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How you landscape for conservation depends on where you live. The United States can be roughly divided into four climate regions – temperate, hot-arid, hot-humid, and cool. See the map to find your climate zone. Below you will find landscaping strategies listed by region and in order of importance. In all areas, be sure to select trees, plants, shrubs, and landscaping techniques and practices that are well suited to your climate zone and local conditions.
The climate around your home is called a microclimate. When landscaping for efficiency, it’s important to consider your microclimate as well as your regional climate.
Your home’s microclimate may experience more sun, shade, wind, rain, snow, humidity, and/or dryness than typical local conditions. If your home is located on a sunny south slope, for example, it may have a warm microclimate, even if you live in a cool area. Or, even if you live in a hot-humid area, your home may be located in a comfortable microclimate due to the abundance of shade and dry breezes. Nearby bodies of water can increase the humidity of your site or reduce the air temperature. Microclimatic factors also help determine which plants may or may not grow in your landscape.
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Landscaping For Energy Efficiency
While other energy efficient options may seem out of reach due to upfront costs and lack of access, federal and state tax credits and incentives make it much more affordable for people to purchase energy efficient home products.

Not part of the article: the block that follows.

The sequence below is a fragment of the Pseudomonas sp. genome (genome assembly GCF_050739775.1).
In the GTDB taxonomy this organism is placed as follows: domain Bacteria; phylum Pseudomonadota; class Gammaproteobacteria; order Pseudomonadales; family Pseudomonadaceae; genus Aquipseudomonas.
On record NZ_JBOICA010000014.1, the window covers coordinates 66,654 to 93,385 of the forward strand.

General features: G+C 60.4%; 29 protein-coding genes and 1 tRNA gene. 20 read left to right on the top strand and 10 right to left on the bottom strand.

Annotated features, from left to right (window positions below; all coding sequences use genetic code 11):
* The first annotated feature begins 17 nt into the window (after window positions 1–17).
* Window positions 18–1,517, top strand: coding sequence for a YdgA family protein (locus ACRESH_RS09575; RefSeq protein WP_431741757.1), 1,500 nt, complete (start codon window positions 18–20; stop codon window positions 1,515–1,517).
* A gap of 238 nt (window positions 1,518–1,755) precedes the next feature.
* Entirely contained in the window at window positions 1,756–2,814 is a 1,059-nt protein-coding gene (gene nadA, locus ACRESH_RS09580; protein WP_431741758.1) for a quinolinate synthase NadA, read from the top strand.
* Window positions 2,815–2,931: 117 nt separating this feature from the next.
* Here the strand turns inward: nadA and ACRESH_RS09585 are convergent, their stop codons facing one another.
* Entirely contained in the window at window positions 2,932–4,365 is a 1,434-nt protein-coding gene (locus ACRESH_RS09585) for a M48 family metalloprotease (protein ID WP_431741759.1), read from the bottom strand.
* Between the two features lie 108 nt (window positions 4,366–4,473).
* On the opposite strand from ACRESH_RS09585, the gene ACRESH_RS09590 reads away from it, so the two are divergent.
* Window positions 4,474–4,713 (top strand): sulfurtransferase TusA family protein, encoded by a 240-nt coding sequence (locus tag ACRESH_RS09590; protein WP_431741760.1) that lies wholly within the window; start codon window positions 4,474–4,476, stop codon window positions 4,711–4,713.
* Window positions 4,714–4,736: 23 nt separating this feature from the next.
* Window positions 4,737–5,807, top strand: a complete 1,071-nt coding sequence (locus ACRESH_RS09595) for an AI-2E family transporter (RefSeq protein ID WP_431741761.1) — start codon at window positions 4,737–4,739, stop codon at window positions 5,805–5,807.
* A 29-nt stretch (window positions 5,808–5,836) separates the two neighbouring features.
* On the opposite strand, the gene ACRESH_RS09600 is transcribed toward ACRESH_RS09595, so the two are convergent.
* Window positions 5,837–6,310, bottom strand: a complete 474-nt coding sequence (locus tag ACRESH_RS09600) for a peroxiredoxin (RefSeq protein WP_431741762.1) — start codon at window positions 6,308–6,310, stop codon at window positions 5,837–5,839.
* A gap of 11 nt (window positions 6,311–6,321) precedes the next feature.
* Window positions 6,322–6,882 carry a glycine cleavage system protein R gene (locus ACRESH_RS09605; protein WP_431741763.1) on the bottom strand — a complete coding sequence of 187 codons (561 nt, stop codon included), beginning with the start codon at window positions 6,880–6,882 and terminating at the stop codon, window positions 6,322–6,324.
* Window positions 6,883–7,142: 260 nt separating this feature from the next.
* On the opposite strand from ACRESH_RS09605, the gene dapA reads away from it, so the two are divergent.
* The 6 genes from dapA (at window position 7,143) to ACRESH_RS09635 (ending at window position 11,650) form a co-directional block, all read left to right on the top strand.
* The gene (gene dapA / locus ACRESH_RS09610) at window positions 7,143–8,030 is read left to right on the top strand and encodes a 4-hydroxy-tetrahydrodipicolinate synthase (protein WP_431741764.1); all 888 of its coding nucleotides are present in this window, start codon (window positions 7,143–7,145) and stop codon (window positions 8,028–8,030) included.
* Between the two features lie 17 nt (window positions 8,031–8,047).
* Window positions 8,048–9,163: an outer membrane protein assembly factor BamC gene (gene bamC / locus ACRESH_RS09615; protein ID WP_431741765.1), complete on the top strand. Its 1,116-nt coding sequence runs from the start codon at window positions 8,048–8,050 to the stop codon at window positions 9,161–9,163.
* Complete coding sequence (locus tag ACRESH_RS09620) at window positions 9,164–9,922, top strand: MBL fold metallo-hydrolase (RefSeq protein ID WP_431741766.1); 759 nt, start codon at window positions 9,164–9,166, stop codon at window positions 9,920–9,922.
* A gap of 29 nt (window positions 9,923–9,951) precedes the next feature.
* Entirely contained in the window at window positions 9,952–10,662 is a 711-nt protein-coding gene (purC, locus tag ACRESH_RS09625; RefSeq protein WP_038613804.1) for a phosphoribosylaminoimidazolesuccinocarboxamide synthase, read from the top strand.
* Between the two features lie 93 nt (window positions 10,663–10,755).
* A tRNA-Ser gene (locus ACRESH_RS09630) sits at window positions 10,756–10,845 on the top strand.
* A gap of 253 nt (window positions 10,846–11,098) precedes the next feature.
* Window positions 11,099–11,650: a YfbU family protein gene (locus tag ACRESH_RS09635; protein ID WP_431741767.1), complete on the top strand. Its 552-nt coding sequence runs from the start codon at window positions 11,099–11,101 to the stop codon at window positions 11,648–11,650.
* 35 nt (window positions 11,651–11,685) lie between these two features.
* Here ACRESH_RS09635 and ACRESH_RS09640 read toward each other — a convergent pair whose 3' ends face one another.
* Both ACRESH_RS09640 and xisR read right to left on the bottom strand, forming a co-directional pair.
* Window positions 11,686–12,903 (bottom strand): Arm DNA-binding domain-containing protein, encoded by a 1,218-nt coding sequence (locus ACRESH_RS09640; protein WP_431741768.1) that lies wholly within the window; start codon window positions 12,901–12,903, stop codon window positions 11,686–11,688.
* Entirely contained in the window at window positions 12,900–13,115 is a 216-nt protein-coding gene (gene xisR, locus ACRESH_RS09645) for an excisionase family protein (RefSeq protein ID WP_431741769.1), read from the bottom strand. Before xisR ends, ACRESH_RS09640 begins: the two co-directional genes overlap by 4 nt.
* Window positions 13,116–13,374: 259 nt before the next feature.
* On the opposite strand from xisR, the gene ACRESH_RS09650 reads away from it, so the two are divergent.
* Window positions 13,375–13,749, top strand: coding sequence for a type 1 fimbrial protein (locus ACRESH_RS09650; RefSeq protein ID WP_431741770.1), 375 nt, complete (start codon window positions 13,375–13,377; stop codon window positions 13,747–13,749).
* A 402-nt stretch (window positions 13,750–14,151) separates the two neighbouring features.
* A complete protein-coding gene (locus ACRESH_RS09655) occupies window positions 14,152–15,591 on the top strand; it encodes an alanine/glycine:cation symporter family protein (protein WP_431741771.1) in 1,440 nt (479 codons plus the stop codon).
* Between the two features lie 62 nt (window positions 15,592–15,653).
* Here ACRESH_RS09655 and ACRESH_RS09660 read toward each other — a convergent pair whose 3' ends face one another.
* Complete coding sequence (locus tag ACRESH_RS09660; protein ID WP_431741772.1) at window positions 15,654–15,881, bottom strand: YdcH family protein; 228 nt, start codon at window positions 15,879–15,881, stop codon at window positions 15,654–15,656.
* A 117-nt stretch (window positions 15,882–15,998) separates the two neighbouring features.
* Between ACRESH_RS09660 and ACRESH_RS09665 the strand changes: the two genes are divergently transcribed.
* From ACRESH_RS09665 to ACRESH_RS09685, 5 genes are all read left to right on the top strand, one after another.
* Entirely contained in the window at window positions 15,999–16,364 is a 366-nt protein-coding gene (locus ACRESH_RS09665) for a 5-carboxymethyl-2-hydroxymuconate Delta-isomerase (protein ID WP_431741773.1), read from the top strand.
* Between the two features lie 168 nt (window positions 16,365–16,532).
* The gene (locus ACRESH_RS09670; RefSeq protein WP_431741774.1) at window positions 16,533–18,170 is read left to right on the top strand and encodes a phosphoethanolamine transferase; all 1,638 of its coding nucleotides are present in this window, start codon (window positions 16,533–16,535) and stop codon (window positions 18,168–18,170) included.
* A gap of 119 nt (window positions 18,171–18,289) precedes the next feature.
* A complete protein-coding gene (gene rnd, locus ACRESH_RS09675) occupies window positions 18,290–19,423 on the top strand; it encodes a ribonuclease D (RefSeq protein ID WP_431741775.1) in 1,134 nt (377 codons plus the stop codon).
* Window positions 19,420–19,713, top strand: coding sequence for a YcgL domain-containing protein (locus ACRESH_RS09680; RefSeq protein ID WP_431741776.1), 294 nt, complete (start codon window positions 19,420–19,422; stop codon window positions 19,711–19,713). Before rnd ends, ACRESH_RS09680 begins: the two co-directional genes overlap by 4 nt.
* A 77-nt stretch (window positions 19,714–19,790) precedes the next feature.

We’ve compiled a list of energy efficient conversations and helpful tips that will reach a range of budgets and lifestyles. No matter where you stand financially, there are simple ways to preserve a loving, thoughtful home for yourself, your wallet, and our planet!
A well-designed landscape is not only pleasing to the eye, but it can also reduce your overall heating and cooling costs. Just by adding energy-efficient landscaping to a shade-free yard, the US Department of Energy (DOE) found it can save up to 25% of energy compared to other homes.
Before diving into big landscaping decisions, find out the general climate zone in which you live. This will help determine the best energy saving strategies for your home. (Check out this climate zone map provided by the DOE).
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The beauty of drought tolerant plants is that they can (as the name suggests) survive in drought – as they need much less water to survive. These plants also tend to be disease and pest resistant, and they attract essential pollinators.
Consider incorporating these drought-resistant plants into xeriscaping, a landscaping option that can help reduce outdoor water use by up to 50%. Gardener’s Path has a great guide to help you choose the best drought tolerant plants for your lawn.
Depending on where you live, a strategically placed tree can help conserve energy within your home and provide a natural cooling effect around your property.